Because I was out of town with no television access, I missed the first few days of the Aarushi Talwar murder story where a 14-year-old and the domestic help of the house were found murdered in Noida. Yet, even though I came in late, it was obvious to everyone that the story had more holes in it than a tennis net.
Despite the missing links and the questions that seemed to have no answers, it was clear that this story was a best-seller in terms of reader and viewer interest. It had all the ingredients: a shockingly violent crime; a double murder; a bright schoolgirl who had everything to live for, and middle-class, educated parents who seemed as bewildered as we did in trying to understand the motive.
And sell it did. For the next few days, TV channels and newspapers simply couldn’t give us enough of the Aarushi story. Was it a sex crime? Apparently not, said the police; there was no sign of an assault. Was it a love crime? There was some prurient speculation as police released details of calls made some 600 times to a single number in the past six weeks. Was it honour killing? We struggled with the various labels as we tried to sort out the pieces of the puzzle, grabbing the various angles thrown to us by the police.
A day before Aarushi’s father Rajesh Talwar was arrested, we already knew how the story would play out when a senior police officer said that the twin murders could either be the work of a butcher—or a doctor. Yet viewer interest crossed all bounds the day he was arrested in the blaze of a press conference. Television ratings figures aren’t yet in, but on Google India, Aarushi was the hot trend of the day.
As things stand, Nupur Talwar, Rajesh’s wife, and other family members have broken their silence for the first time to affirm their faith in Rajesh’s innocence. And the glaring holes in the police theory have become more obvious.
The Noida investigating team could make chimpanzees look like rocket scientists. On day one, our super sleuths rushed into the scene of crime and failed to notice an entire dead body. Since Hemraj, the Talwar’s servant was missing, he promptly became the prime suspect and a reward was announced with a police party being despatched to find him in Nepal.
But, of course, Hemraj’s body was found a day later. Meanwhile, the police seemed quite content to let crucial evidence like a blood-stained mattress lie out in the sun while an army of reporters and camera-people descended on the scene of the crime, happily marching through, quite possibly destroying potential evidence.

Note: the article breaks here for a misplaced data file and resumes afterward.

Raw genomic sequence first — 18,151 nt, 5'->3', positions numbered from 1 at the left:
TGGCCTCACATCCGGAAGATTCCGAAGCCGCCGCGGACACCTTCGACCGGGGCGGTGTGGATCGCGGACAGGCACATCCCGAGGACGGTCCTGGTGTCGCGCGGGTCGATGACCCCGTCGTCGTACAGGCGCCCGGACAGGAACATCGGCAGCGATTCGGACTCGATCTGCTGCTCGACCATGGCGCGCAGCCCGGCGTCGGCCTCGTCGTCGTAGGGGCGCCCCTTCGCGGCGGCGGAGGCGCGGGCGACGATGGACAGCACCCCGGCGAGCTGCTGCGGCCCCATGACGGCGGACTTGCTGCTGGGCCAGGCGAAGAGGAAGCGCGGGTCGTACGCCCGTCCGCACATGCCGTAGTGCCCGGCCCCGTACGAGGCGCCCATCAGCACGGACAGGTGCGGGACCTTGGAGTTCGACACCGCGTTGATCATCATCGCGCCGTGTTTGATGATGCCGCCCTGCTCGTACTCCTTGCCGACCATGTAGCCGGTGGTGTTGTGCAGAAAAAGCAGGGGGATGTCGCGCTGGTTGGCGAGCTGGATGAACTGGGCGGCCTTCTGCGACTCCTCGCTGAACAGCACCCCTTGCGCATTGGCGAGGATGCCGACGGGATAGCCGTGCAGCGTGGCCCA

Even the claimed motive seemed confused: Was Aarushi allegedly murdered by her father because he was having an affair as claimed by the police or because she was, again as police claim, found in an “objectionable” state (whatever the hell that means)?
Leaving nothing to chance, Uttar Pradesh’s inspector general of police Gurdarshan Singh said both father and daughter were “characterless.” How convenient.
The police strategy seems clear. When your own competence is questioned, go on the offensive. From day one, they have insinuated that the father is involved. The motive? An aberrant sex life (details of which, mercifully, the press has so far restrained itself from publishing).
But restraint, alas, has not been the distinguishing feature of this tragic story. India TV run by Rajat Sharma played an MMS sex clip which it said featured Aarushi (it did not, but the channel saw no reason to apologize).
Even the more restrained English channels went the way of sensationalism, asking if our social fabric was breaking down (Why? The father’s guilt is not established). And the word “alleged” used in conjunction with “killer” was heard less and less.
This is trial by media of the worst kind because the media is being briefed by a biased and inefficient police. Until Nupur Talwar was forced to speak out, reporting has been largely one-sided with fresh-faced reporters traipsing up to neighbours and maidservants for soundbites.
The events following the murder of Aarushi tell us something about the state of our police force. But,they also tell us something about ourselves as a society.
The more salacious the crime, the more we want to get our fill of it. And an obliging and increasingly competitive media rushes to oblige as all norms are thrown aside and names of minor children (with cellphone numbers) are flashed on our TV screens and married women named as partners in illicit relationships.
In these days of 24x7 news and competing readerships, “The Story” is all that matters. If in the process individual reputations are shattered and the memory of a young girl tainted and her equally young friends dragged through the mire, then so be it.
I am not protesting Rajesh Talwar’s innocence. I’m not saying he didn’t do it.
But after a week of watching the media circus surrounding the devastation of his family, I’m a bit sick—a bit sick of our police, our media, and our own unhealthy interest in the murkier details of this tragedy.
Namita Bhandare writes every other Tuesday on social trends. Send your feedback at firstname.lastname@example.org